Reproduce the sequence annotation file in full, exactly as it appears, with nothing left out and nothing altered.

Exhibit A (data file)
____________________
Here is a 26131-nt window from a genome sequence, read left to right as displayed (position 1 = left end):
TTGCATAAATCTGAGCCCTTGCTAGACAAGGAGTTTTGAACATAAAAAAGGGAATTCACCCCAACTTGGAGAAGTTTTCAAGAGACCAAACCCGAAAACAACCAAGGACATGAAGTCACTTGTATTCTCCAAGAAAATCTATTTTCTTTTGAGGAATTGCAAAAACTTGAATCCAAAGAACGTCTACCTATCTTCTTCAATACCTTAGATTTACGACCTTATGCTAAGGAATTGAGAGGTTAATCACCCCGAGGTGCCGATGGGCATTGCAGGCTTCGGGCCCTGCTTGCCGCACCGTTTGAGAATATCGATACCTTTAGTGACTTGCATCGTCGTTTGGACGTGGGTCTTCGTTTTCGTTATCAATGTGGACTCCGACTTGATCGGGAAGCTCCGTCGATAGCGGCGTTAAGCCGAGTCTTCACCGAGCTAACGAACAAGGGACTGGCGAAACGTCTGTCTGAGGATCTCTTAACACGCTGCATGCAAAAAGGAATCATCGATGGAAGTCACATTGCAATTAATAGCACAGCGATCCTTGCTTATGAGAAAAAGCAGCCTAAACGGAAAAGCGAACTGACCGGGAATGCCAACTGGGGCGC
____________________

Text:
Here is a 26131-nt window from a genome sequence, read left to right as displayed (position 1 = left end):
TTGCATAAATCTGAGCCCTTGCTAGACAAGGAGTTTTGAACATAAAAAAGGGAATTCACCCCAACTTGGAGAAGTTTTCAAGAGACCAAACCCGAAAACAACCAAGGACATGAAGTCACTTGTATTCTCCAAGAAAATCTATTTTCTTTTGAGGAATTGCAAAAACTTGAATCCAAAGAACGTCTACCTATCTTCTTCAATACCTTAGATTTACGACCTTATGCTAAGGAATTGAGAGGTTAATCACCCCGAGGTGCCGATGGGCATTGCAGGCTTCGGGCCCTGCTTGCCGCACCGTTTGAGAATATCGATACCTTTAGTGACTTGCATCGTCGTTTGGACGTGGGTCTTCGTTTTCGTTATCAATGTGGACTCCGACTTGATCGGGAAGCTCCGTCGATAGCGGCGTTAAGCCGAGTCTTCACCGAGCTAACGAACAAGGGACTGGCGAAACGTCTGTCTGAGGATCTCTTAACACGCTGCATGCAAAAAGGAATCATCGATGGAAGTCACATTGCAATTAATAGCACAGCGATCCTTGCTTATGAGAAAAAGCAGCCTAAACGGAAAAGCGAACTGACCGGGAATGCCAACTGGGGCGC